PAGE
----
Australia abandoned plans for Taiwanese free trade agreement after warning from China

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Australia walked away from plans for a free trade agreement with Taiwan after China warned any deal would hurt relations between Beijing and Canberra.

Taiwan was on a list of economies the Coalition government was considering for bilateral trade deals but, in a series of meetings over 2017 and 2018, Chinese Foreign Minister Wang Yi conveyed directly to former foreign minister Julie Bishop that China was opposed to Australia boosting formal ties with the government of President Tsai Ing-wen.

“The Chinese government made it clear to me that circumstances had changed between Taiwan and mainland China and that China would not look favourably on Australia seeking to pursue a free trade agreement with Taiwan, as New Zealand had done some years ago,” Ms Bishop told Fairfax Media.

Taiwan, a self-governed democracy of 23 million people, operates under de facto independence from China. The Chinese Communist Party – viewing the island as a renegade province that needs to be unified with the mainland – actively seeks to restrict Taiwan’s international engagement and influence its domestic politics.

Relations between Beijing and Taipei have deteriorated since the 2016 election of Dr Tsai, leader of the traditionally pro-independence Democratic Progressive Party, who has angered the CCP by refusing to endorse the “1992 consensus” – an agreement between the two sides that affirmed the principle of one China but allowed for different interpretations.

Since 2016, China has peeled away five of Taiwan’s remaining diplomatic allies, excluded it from international forums and forced global companies to classify it as part of China. Both sides have escalated military exercises to demonstrate their capability in any Taiwan Strait conflict.

Tensions have also been exacerbated by the election of President Donald Trump, who has adopted a hardline approach towards China and overseen a strengthening of the United States’ relationship with Taiwan.

The strain in cross-strait relations follows a warm stretch between 2008 and 2016 under the more Beijing-friendly Kuomintang administration of president Ma Ying-Jeou, who boosted Taiwan’s ties with China.

“During my time as foreign minister, I observed an increasing assertiveness on the part of China to encourage nations to disengage from their relationship with Taiwan,” said Ms Bishop, who was foreign minister between 2013 and 2018.

“This included in the Pacific and where some nations still formally recognise Taiwan and in some of the major multilateral forums where Taiwan had observer status to participate in such meetings.”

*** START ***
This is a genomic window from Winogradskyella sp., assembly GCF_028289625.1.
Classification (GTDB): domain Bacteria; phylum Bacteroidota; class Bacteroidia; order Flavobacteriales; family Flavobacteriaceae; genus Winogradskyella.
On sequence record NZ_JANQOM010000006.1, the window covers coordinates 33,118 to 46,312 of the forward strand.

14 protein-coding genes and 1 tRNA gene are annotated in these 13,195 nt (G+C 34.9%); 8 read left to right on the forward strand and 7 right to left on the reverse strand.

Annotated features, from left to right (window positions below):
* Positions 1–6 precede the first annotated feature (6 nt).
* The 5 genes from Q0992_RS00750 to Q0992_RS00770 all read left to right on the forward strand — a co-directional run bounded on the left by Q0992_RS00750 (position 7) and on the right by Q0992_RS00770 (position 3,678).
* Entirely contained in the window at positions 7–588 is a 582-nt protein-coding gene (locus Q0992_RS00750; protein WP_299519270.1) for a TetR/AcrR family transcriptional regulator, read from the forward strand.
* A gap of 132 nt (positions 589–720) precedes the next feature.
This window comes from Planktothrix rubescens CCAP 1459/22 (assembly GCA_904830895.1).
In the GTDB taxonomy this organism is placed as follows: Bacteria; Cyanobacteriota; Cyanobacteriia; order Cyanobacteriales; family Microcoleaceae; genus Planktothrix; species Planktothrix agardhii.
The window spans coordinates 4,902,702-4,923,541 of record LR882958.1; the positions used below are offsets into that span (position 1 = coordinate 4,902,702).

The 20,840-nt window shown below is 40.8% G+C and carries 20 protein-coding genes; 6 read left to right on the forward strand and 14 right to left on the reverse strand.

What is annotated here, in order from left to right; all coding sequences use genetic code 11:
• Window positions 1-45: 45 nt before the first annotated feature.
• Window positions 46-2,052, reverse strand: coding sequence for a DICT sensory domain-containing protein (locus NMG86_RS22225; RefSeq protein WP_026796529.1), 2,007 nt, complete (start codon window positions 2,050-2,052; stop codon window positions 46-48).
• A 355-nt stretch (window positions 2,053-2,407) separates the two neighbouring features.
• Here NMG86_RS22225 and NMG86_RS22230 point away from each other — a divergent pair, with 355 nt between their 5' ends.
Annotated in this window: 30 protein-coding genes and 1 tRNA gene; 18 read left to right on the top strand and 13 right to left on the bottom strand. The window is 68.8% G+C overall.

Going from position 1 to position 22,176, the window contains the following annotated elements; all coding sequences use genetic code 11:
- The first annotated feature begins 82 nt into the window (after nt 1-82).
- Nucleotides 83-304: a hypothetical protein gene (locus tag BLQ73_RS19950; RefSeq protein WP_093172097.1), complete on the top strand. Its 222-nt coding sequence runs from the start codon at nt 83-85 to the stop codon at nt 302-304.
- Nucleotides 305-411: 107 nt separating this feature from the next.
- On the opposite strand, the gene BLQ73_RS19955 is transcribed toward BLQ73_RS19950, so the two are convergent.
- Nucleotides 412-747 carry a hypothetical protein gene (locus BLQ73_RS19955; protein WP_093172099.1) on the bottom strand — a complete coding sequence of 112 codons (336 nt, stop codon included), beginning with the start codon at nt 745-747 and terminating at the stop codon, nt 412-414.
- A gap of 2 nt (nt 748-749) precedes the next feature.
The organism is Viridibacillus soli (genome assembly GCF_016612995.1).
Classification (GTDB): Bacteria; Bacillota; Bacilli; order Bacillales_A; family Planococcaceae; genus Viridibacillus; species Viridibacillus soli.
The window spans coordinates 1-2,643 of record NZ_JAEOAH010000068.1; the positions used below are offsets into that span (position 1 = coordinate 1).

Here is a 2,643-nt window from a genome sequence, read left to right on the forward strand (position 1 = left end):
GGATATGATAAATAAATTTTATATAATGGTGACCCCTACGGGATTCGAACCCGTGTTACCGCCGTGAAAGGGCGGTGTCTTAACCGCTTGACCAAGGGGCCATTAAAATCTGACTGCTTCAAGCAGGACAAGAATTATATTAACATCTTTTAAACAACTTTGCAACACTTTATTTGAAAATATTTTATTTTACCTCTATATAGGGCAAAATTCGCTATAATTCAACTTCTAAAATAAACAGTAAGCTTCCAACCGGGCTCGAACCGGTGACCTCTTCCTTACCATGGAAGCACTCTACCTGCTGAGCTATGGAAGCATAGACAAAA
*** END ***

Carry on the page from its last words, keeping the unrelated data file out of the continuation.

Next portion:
A senior Taiwanese official told Fairfax Media there was strong political will in Taipei for a trade agreement with Canberra “but we understand the difficult political situation Australia faces” and emphasised there was already a healthy trading relationship.

“We will be patient,” the official said.

In a statement, Trade Minister Simon Birmingham said: “Taiwan is an important economic partner and Australia’s eighth largest goods export market, however the government has no immediate plans to begin negotiations on a free trade agreement.”

Richard McGregor, a senior fellow at the Lowy Institute, said the retreat on an Australia-Taiwan agreement was “collateral damage” from the change in cross-strait relations since the 2016 election.

“Beijing’s response has been to squeeze and isolate Taiwan at every turn, and stop the island’s government from building closer ties around the world. Hence the pressure on Australia to back away from any FTA,” Mr McGregor said.

Under prime ministers Tony Abbott and Malcolm Turnbull, the Coalition pursued free trade agreements with a number of economies in Asia, striking deals with South Korea, Japan and China over 2014 and 2015. The Morrison government is hoping to finalise deals with Indonesia and Hong Kong soon.

Other countries, including New Zealand and Singapore, have previously inked agreements with Taiwan after securing separate deals with China.

The Taiwanese economy is heavily reliant on China and Dr Tsai’s government has sought to reduce this exposure through strengthened ties with Asia-Pacific countries, including Australia.

By Fergus Hunter
SMH

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